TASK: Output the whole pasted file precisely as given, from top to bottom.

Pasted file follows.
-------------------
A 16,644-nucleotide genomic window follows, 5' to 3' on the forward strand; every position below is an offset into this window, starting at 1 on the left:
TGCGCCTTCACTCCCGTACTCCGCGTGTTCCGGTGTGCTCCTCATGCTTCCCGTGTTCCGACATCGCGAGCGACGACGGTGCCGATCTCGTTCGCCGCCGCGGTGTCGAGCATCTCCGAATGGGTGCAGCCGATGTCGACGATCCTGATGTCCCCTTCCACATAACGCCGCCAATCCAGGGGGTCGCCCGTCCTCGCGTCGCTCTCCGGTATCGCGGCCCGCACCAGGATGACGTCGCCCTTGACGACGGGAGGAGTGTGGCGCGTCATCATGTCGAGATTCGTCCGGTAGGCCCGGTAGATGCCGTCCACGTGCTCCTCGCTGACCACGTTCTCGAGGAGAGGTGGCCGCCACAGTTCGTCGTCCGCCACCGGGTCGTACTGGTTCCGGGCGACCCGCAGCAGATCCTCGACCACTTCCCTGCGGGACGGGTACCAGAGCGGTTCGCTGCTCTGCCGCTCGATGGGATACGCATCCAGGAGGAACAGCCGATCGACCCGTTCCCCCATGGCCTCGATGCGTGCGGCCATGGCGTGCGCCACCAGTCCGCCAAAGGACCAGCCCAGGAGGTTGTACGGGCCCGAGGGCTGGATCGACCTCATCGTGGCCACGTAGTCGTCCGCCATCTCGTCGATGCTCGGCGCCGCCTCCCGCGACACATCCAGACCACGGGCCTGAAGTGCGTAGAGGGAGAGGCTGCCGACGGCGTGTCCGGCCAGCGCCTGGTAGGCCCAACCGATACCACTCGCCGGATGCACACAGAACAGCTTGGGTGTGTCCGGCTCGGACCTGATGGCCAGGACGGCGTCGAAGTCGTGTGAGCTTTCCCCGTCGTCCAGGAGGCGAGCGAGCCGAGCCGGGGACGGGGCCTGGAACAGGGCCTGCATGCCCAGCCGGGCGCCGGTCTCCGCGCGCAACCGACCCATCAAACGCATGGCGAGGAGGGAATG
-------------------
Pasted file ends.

A 16,644-nucleotide genomic window follows, 5' to 3' on the forward strand; every position below is an offset into this window, starting at 1 on the left:
TGCGCCTTCACTCCCGTACTCCGCGTGTTCCGGTGTGCTCCTCATGCTTCCCGTGTTCCGACATCGCGAGCGACGACGGTGCCGATCTCGTTCGCCGCCGCGGTGTCGAGCATCTCCGAATGGGTGCAGCCGATGTCGACGATCCTGATGTCCCCTTCCACATAACGCCGCCAATCCAGGGGGTCGCCCGTCCTCGCGTCGCTCTCCGGTATCGCGGCCCGCACCAGGATGACGTCGCCCTTGACGACGGGAGGAGTGTGGCGCGTCATCATGTCGAGATTCGTCCGGTAGGCCCGGTAGATGCCGTCCACGTGCTCCTCGCTGACCACGTTCTCGAGGAGAGGTGGCCGCCACAGTTCGTCGTCCGCCACCGGGTCGTACTGGTTCCGGGCGACCCGCAGCAGATCCTCGACCACTTCCCTGCGGGACGGGTACCAGAGCGGTTCGCTGCTCTGCCGCTCGATGGGATACGCATCCAGGAGGAACAGCCGATCGACCCGTTCCCCCATGGCCTCGATGCGTGCGGCCATGGCGTGCGCCACCAGTCCGCCAAAGGACCAGCCCAGGAGGTTGTACGGGCCCGAGGGCTGGATCGACCTCATCGTGGCCACGTAGTCGTCCGCCATCTCGTCGATGCTCGGCGCCGCCTCCCGCGACACATCCAGACCACGGGCCTGAAGTGCGTAGAGGGAGAGGCTGCCGACGGCGTGTCCGGCCAGCGCCTGGTAGGCCCAACCGATACCACTCGCCGGATGCACACAGAACAGCTTGGGTGTGTCCGGCTCGGACCTGATGGCCAGGACGGCGTCGAAGTCGTGTGAGCTTTCCCCGTCGTCCAGGAGGCGAGCGAGCCGAGCCGGGGACGGGGCCTGGAACAGGGCCTGCATGCCCAGCCGGGCGCCGGTCTCCGCGCGCAACCGACCCATCAAACGCATGGCGAGGAGGGAATG